I grew up in the Deep South, which meant snow was a rare weather phenomenon. Anytime a meteorologist hinted at snow, we began what I could only describe now as a tribal ritual. If there was a superstition, song, or prayer that could possibly entice the snow to come, my sisters and I would do it. When I was a kid, there was one particular time snow was in the forecast. I wore my pajamas backwards, spit in the toilet, and prayed to God that snow would come. The next morning, I bolted to the window and saw nothing. No snow. My expectations were not met. 

Georgia’s lack of snow only crushed me for a moment. Still, I am uncomfortably familiar with unmet expectations. 

These words from Marilynne Robinson’s novel, Housekeeping, capture this feeling well: 

I hated waiting. If I had one particular complaint, it was that my life seemed composed entirely of expectation. I expected – an arrival, an explanation, an apology. There had never been one… just when I had got used to the limits and dimensions of one moment, I was expelled into the next and made to wonder again if any shapes hid in its shadows.[1]

Robinson describes us all. From moment to moment, we ache to know if this time, our hopes will be satisfied. Am I finally going to get this job? Will this person show me favor and attention? Is this the year we will get pregnant? Will my paycheck be enough this time? Is this the end of my season of depression?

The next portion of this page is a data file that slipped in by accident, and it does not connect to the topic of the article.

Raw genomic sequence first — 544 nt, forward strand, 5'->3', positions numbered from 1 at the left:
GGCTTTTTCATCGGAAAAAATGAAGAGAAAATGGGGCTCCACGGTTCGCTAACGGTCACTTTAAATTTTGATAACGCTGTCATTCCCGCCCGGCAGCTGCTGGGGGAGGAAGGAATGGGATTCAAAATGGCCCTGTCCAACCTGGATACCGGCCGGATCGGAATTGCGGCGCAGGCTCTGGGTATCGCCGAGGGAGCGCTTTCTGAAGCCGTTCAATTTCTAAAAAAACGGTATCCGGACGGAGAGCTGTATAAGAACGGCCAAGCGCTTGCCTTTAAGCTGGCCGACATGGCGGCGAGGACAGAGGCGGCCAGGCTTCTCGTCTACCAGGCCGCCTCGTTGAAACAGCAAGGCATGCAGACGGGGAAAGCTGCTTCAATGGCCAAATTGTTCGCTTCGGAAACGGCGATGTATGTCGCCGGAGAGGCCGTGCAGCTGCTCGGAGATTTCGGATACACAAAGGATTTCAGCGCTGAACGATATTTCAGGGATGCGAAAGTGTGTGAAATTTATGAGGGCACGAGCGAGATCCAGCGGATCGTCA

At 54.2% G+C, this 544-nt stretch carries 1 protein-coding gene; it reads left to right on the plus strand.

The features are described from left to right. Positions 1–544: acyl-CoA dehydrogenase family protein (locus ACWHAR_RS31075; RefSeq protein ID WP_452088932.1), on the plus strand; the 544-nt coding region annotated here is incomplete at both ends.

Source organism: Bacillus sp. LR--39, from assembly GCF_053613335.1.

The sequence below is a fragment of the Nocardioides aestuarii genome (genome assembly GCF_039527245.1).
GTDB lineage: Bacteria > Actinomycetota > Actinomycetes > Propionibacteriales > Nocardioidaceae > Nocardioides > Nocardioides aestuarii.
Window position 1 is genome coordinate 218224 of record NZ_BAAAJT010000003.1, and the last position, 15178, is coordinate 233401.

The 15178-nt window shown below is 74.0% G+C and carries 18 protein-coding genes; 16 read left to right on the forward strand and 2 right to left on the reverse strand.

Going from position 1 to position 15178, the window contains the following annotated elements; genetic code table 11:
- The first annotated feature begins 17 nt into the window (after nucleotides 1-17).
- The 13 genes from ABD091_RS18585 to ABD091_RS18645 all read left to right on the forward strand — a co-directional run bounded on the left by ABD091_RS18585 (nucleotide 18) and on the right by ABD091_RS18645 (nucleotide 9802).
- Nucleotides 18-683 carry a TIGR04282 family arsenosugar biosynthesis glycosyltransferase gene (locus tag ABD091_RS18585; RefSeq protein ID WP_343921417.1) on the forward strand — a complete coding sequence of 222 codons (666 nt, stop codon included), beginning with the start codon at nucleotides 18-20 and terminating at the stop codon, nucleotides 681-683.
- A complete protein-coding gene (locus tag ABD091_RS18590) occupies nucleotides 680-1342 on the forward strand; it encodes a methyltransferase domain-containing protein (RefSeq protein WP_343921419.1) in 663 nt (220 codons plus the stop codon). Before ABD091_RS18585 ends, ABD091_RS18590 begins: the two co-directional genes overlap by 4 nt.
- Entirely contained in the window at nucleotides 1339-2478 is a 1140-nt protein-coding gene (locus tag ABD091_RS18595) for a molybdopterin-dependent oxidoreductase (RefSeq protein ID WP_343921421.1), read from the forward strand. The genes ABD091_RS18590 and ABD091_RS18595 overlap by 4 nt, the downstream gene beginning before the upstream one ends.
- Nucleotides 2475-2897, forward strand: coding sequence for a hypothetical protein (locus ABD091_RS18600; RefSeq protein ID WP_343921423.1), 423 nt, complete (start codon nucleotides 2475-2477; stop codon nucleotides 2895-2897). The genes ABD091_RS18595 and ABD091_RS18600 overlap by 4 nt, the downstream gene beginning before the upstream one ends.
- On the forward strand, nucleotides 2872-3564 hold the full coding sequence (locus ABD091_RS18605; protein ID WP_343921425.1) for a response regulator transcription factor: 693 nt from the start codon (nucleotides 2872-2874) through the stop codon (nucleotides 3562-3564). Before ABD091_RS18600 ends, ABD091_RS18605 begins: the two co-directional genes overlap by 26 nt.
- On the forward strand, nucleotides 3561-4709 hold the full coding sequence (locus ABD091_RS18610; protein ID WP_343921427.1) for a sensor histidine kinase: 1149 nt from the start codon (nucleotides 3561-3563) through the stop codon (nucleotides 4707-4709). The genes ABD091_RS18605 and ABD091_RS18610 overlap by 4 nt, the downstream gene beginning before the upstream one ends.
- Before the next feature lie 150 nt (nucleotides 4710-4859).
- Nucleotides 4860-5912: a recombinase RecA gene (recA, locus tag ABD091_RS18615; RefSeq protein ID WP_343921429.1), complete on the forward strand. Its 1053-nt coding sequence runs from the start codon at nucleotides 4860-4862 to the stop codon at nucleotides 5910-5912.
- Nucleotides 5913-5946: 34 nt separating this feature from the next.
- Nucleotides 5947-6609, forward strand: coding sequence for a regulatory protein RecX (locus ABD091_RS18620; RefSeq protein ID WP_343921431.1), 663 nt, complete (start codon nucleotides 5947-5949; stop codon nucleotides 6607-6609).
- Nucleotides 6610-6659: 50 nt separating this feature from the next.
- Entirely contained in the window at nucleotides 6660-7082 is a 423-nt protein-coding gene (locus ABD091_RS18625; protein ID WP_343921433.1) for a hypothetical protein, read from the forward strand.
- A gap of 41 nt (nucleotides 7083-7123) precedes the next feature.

I think of the Jews who were alive before Jesus was born. Each generation lived in expectation of the Messiah. They believed he would come, and yet they lived and died and nothing. 400 years of nothing. 

When the Messiah did come, the expectations of the Jewish people during his day were not met either. Where is the King to establish the physical throne again? Who is this mighty man who does not bear a sword? Is this the King of the Jews?

We are all familiar with the pain of an expectation crushed. We know Jesus has conquered death and brought us back into relationship with him. Yet we long and groan for his return (Romans 8). We pray, “Lord Jesus, come quickly!” And may we never cease that prayer. 

But what do we do until Jesus returns? How do we receive the blows of unmet expectations in daily life? 

We expect hope. 

That may sound like a cheap answer to a costly problem, but the very opposite is true. 

Hope is very, very costly. After all, it was hope that saved us. Hope came at an ugly price – the God-man slain for heinous crimes He did not commit. 

Jesus’s birth, life, death, burial, and resurrection brought hope to the hopeless. Not only that, but it made sense of our unmet expectations. 

God’s Spirit dwells within us and is our very source of hope. 

We do not know what shapes hide in the shadows. Though every expectation we have in this life could be unmet, we can hope in the only One who exceeds our expectations.

The answer to your expectations may be “no” forever, but all God’s eternal promises are “yes” in Jesus. 

“I consider that the sufferings of this present time are not worth comparing with the glory that is going to be revealed to us” (Romans 8:18). This is a promise to us. When the sufferings are upon us, this does not seem like the truth. Yet while we sigh and suffer now, we will breathe in His glory later.

This is our unseen hope, and we can expect it.  


  1. ^ Marilynne Robinson, Housekeeping (Picador Publishing, New York: 1980), 166.